Sean Payton played a round of golf with tour pro Ryan Palmer, posed for photos with his ever-supportive fans, then spoke about his eagerness to get back to coaching football as early as this fall.
No, not pro football. However, Payton's son, Connor, who will soon turn 12, will be playing football in suburban Dallas in the fall. And his father plans to be on the sideline and very involved.
"One of the things I'm looking forward to doing this fall is helping coach my son's football team and doing a few things that you normally wouldn't be able to do (while coaching in the NFL)," Payton, the suspended New Orleans Saints coach, said Wednesday after playing in the Zurich Classic pro-am in Avondale, La.
"I look forward to cutting the oranges, hauling the Gatorade and watching my son play every game -- and being a part of calling plays for his offense and doing some things like that that really get me excited and I know get him excited."
While Payton seems to be coming to grips with his season-long suspension for his role in the Saints' "bounty" program, he was annoyed by recently reported wiretapping allegations against the team.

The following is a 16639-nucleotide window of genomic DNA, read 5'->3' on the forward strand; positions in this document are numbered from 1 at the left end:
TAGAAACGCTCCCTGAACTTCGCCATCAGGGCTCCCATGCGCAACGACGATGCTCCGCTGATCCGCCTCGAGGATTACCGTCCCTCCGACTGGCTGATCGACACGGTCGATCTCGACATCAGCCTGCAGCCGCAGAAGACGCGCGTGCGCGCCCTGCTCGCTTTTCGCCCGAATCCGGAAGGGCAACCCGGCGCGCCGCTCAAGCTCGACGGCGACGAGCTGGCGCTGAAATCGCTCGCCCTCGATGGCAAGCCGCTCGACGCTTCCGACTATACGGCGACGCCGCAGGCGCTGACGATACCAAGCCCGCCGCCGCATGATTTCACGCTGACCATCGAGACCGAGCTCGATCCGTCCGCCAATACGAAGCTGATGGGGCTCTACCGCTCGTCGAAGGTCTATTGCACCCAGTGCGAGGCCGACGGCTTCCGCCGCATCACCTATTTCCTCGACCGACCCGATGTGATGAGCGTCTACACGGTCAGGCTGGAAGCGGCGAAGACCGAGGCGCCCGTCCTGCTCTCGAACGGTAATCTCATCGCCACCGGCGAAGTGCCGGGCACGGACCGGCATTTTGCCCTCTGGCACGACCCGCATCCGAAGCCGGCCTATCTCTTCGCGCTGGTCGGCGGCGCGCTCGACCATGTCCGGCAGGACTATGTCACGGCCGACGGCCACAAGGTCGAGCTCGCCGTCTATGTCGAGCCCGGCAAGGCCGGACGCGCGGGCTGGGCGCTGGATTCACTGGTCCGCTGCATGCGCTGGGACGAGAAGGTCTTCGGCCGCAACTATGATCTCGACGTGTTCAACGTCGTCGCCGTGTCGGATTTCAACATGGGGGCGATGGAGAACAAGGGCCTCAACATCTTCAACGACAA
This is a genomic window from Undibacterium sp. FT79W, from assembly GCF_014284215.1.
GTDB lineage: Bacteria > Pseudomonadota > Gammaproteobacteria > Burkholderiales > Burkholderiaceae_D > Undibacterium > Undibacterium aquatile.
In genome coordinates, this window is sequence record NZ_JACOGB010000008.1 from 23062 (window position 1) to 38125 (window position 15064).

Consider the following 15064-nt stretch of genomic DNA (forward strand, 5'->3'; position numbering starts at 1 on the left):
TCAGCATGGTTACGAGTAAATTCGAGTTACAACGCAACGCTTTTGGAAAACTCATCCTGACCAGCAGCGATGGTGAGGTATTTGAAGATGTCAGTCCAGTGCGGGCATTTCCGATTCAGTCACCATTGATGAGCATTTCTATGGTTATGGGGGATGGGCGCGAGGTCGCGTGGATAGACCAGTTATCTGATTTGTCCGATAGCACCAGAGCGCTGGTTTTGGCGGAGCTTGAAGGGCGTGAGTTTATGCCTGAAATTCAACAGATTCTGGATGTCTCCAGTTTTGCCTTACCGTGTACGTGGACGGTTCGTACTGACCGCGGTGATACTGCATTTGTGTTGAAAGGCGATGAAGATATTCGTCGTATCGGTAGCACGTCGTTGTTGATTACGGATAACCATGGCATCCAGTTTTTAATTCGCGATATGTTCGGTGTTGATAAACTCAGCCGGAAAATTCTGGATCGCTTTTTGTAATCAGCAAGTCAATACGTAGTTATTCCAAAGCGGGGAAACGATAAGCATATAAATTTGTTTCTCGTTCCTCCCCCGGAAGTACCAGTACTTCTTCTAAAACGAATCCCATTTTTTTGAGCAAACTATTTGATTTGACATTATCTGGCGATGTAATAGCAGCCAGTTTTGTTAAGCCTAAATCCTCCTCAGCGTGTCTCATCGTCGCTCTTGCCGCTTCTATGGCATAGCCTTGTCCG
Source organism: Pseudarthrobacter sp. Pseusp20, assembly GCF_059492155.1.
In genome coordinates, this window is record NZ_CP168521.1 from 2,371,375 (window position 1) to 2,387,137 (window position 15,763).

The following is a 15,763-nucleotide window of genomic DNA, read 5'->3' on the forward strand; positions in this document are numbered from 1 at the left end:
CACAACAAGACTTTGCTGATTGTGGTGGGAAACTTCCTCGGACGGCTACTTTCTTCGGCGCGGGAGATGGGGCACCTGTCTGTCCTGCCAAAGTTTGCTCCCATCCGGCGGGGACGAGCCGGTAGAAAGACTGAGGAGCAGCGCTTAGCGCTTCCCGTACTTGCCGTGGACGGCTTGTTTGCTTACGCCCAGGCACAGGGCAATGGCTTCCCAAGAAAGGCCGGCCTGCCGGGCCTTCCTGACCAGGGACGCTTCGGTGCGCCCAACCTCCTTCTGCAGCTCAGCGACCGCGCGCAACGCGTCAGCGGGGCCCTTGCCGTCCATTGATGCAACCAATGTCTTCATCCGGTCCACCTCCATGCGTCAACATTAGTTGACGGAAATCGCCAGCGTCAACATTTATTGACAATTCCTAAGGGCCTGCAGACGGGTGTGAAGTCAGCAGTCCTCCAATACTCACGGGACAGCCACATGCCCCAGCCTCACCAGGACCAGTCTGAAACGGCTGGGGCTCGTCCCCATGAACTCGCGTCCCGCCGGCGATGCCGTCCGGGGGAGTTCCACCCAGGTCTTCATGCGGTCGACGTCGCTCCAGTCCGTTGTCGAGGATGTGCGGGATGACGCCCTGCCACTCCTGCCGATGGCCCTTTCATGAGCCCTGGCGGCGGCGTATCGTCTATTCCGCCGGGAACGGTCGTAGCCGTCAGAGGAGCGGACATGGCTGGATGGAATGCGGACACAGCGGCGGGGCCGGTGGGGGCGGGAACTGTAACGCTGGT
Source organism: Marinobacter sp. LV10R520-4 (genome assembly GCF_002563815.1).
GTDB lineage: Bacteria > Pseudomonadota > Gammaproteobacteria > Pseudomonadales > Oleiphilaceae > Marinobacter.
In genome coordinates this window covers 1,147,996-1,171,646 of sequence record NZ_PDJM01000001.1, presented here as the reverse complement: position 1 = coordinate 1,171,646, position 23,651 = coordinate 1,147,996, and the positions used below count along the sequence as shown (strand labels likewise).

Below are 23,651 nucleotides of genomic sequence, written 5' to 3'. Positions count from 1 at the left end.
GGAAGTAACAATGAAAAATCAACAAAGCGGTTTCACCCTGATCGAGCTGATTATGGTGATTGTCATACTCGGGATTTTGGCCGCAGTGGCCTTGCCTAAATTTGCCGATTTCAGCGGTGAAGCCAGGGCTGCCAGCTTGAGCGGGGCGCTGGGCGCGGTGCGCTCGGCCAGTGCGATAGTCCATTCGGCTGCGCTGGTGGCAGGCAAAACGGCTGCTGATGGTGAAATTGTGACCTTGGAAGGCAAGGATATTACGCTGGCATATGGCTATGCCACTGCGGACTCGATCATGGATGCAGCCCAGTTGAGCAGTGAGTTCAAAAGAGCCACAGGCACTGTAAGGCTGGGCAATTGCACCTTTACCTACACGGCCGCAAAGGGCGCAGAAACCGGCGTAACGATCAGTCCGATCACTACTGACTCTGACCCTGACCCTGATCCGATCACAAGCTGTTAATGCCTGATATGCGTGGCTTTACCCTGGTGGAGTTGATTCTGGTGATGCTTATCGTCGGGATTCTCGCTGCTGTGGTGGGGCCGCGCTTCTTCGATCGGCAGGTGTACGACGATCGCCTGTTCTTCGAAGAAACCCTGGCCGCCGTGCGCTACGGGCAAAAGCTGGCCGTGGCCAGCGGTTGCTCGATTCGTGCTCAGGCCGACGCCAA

"It's hogwash," Payton said about the allegations that general manager Mickey Loomis' Superdome booth was wired so he could eavesdrop on opposing coaches from 2002 to 2004.
"It's garbage," Payton continued. "Obviously, I wasn't here (he came to New Orleans to 2006), but I know Mickey Loomis well enough, and I would consider him a close friend and professionally one of the best general managers in sport. ... If you really study what he does in the booth, he listens closely to the broadcast, watches the games and for him to begin to try to dissect that language and everything -- just the way it was reported was awful, I'll say that."
Payton's suspension began April 16 and runs through the February Super Bowl, which, incidentally, is in New Orleans. During that time, Payton may not even have casual, non-football conversations with anyone on any NFL team without at least notifying the league office.
Payton said he wouldn't be able to enter a stadium on weekends, but that he still could fill a television role. The Times-Picayune reported that the coach is considering working in TV.
If Payton finds such extensive restrictions upsetting in any way, he didn't let on after his round of golf.
"It's unimportant how I feel. Really it's just the terms of the suspension, and it'll be easy to follow and pay attention to," Payton said. "I told (NFL executive) Ray (Anderson) when we first began talking that we'll talk frequently."
The Associated Press contributed to this report.